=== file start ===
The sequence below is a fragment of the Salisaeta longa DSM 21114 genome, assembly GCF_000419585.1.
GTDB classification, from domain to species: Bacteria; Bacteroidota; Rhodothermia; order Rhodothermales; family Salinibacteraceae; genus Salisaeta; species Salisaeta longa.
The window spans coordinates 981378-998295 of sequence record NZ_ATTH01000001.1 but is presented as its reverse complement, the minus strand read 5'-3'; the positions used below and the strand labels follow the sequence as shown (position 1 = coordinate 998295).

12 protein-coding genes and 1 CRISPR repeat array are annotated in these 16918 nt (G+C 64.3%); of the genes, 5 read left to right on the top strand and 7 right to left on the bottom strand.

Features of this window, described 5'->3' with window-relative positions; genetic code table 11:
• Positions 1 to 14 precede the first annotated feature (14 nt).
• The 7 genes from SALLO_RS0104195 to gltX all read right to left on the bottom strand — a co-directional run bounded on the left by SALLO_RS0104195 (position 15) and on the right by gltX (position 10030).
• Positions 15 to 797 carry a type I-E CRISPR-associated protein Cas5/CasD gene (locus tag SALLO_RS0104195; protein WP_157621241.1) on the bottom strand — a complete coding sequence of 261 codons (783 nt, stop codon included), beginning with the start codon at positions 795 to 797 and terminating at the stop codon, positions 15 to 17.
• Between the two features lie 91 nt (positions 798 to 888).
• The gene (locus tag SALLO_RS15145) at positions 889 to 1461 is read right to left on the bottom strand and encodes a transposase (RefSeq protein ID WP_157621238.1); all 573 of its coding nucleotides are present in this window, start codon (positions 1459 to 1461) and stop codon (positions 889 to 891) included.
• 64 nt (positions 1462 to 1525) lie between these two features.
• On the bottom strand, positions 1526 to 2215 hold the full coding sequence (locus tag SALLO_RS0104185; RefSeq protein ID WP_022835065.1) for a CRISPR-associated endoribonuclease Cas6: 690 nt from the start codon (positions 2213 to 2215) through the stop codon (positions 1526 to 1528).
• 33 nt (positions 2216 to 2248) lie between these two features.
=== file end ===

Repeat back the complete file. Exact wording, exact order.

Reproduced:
The sequence below is a fragment of the Salisaeta longa DSM 21114 genome, assembly GCF_000419585.1.
GTDB classification, from domain to species: Bacteria; Bacteroidota; Rhodothermia; order Rhodothermales; family Salinibacteraceae; genus Salisaeta; species Salisaeta longa.
The window spans coordinates 981378-998295 of sequence record NZ_ATTH01000001.1 but is presented as its reverse complement, the minus strand read 5'-3'; the positions used below and the strand labels follow the sequence as shown (position 1 = coordinate 998295).

12 protein-coding genes and 1 CRISPR repeat array are annotated in these 16918 nt (G+C 64.3%); of the genes, 5 read left to right on the top strand and 7 right to left on the bottom strand.

Features of this window, described 5'->3' with window-relative positions; genetic code table 11:
• Positions 1 to 14 precede the first annotated feature (14 nt).
• The 7 genes from SALLO_RS0104195 to gltX all read right to left on the bottom strand — a co-directional run bounded on the left by SALLO_RS0104195 (position 15) and on the right by gltX (position 10030).
• Positions 15 to 797 carry a type I-E CRISPR-associated protein Cas5/CasD gene (locus tag SALLO_RS0104195; protein WP_157621241.1) on the bottom strand — a complete coding sequence of 261 codons (783 nt, stop codon included), beginning with the start codon at positions 795 to 797 and terminating at the stop codon, positions 15 to 17.
• Between the two features lie 91 nt (positions 798 to 888).
• The gene (locus tag SALLO_RS15145) at positions 889 to 1461 is read right to left on the bottom strand and encodes a transposase (RefSeq protein ID WP_157621238.1); all 573 of its coding nucleotides are present in this window, start codon (positions 1459 to 1461) and stop codon (positions 889 to 891) included.
• 64 nt (positions 1462 to 1525) lie between these two features.
• On the bottom strand, positions 1526 to 2215 hold the full coding sequence (locus tag SALLO_RS0104185; RefSeq protein ID WP_022835065.1) for a CRISPR-associated endoribonuclease Cas6: 690 nt from the start codon (positions 2213 to 2215) through the stop codon (positions 1526 to 1528).
• 33 nt (positions 2216 to 2248) lie between these two features.